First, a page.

Tuesday, Aug. 26, 2014 | 2 a.m.
It is no secret that Nevada schools are some of the worst-funded and most overcrowded in the nation. It is also no secret that children in Las Vegas rank near the bottom in every category that measures wellness. Some of the most important factors in student achievement are parents and poverty, but it is difficult to ameliorate those. According to studies from Stanford University, the most important factor we can control is the teacher in the classroom.
The same day we read “Nevada schools are doing poorly,” we also read “Subs to fill numerous teaching spots.”
Ten percent of Clark County School District teachers need to be replaced every year. One-third of those end up being long-term substitutes every year. It is highly unlikely you are finding the best and brightest when you are scrambling to find adult bodies with at least 60 college credits to fill classrooms.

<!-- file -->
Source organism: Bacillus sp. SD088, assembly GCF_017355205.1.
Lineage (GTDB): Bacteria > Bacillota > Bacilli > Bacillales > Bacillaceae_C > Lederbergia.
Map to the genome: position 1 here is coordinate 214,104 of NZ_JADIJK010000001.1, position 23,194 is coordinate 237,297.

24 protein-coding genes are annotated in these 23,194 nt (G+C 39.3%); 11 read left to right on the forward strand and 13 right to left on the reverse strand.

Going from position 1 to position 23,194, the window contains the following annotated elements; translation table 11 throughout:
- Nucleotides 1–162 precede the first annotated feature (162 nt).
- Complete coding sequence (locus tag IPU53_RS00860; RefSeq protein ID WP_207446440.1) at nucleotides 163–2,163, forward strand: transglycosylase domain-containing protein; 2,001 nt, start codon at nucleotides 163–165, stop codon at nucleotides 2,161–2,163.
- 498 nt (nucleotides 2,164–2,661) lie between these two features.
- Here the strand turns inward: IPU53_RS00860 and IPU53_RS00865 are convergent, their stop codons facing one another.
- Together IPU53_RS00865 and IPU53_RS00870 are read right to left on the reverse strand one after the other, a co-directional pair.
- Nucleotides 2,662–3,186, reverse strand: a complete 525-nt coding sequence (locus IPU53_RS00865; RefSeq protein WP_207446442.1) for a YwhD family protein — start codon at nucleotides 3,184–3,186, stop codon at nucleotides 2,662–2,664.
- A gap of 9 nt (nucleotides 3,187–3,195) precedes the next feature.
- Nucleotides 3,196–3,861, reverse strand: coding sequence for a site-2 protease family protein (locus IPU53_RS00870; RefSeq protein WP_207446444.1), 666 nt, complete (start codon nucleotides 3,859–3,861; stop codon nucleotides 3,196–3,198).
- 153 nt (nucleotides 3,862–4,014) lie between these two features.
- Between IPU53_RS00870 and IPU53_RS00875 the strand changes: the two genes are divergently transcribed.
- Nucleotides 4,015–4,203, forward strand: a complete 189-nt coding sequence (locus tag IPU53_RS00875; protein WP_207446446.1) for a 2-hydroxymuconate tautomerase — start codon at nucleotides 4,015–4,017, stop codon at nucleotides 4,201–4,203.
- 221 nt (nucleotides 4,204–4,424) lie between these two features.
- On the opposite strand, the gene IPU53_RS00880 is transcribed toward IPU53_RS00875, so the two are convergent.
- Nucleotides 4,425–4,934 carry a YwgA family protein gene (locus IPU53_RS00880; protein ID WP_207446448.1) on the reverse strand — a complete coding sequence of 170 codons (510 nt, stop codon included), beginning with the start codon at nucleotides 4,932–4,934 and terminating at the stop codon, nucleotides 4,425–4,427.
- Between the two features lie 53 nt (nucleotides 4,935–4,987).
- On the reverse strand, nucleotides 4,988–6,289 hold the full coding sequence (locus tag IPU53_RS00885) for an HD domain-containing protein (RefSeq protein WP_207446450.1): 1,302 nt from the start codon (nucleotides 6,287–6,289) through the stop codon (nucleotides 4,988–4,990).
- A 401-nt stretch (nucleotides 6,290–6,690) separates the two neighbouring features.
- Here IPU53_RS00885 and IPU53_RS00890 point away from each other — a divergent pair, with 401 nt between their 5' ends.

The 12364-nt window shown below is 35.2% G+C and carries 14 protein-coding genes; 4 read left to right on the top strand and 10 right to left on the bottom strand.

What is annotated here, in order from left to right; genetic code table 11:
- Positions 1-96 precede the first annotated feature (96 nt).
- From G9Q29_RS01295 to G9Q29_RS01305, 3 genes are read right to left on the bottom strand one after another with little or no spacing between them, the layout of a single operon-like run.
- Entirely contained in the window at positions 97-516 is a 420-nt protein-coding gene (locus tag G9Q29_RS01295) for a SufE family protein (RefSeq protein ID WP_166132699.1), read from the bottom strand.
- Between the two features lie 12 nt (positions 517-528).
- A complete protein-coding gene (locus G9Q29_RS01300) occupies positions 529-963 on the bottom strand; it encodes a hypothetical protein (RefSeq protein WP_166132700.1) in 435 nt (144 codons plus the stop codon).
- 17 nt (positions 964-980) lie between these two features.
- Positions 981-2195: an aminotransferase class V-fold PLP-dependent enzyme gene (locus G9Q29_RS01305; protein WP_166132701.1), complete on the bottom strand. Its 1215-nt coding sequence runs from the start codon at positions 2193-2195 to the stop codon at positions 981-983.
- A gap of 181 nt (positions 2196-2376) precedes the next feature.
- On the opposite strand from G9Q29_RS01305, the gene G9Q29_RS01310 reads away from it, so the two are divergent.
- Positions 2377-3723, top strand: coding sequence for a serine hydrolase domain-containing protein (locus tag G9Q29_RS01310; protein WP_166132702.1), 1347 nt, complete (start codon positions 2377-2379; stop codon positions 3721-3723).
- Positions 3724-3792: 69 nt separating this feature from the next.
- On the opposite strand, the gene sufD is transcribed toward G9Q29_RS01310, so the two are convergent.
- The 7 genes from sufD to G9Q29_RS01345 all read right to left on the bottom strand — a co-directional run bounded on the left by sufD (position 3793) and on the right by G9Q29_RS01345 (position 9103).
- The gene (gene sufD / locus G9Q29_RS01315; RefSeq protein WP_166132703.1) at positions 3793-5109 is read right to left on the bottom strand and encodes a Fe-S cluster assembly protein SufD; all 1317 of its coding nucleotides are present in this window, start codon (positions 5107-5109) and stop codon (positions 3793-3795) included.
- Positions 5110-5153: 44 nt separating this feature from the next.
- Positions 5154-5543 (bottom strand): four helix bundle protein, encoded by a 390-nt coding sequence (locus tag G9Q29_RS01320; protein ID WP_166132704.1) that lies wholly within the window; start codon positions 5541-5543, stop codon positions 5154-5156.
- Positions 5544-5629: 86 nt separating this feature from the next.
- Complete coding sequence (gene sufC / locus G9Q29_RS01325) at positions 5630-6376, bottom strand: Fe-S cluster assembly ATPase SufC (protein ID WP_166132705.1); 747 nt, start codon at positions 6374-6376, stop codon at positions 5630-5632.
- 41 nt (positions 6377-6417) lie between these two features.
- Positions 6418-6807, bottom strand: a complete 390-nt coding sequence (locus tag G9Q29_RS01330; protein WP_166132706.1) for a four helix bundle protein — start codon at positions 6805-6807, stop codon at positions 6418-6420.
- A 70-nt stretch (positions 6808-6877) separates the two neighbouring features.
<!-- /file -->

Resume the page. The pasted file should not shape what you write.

This constant staffing shortage, even during the worst unemployment in Nevada history, puts tremendous stress on the system. The high turnover saps the system of veterans and leaves schools without the leadership and a support structure to encourage new teachers. Teachers are overwhelmed with large class sizes, frequently unwarranted media criticism, constant changes in leadership and computer software, and a transient student population.
What other profession offers raises for the first 12 years of employment and then expects those employees to work for 18 more years without a raise? No cost-of-living raises for going on six years means most veteran teachers are losing money every year.
Las Vegas does not have a teacher shortage because it does not offer $2,000 signing bonuses. It has a teacher shortage because the teaching environment in Las Vegas is toxic.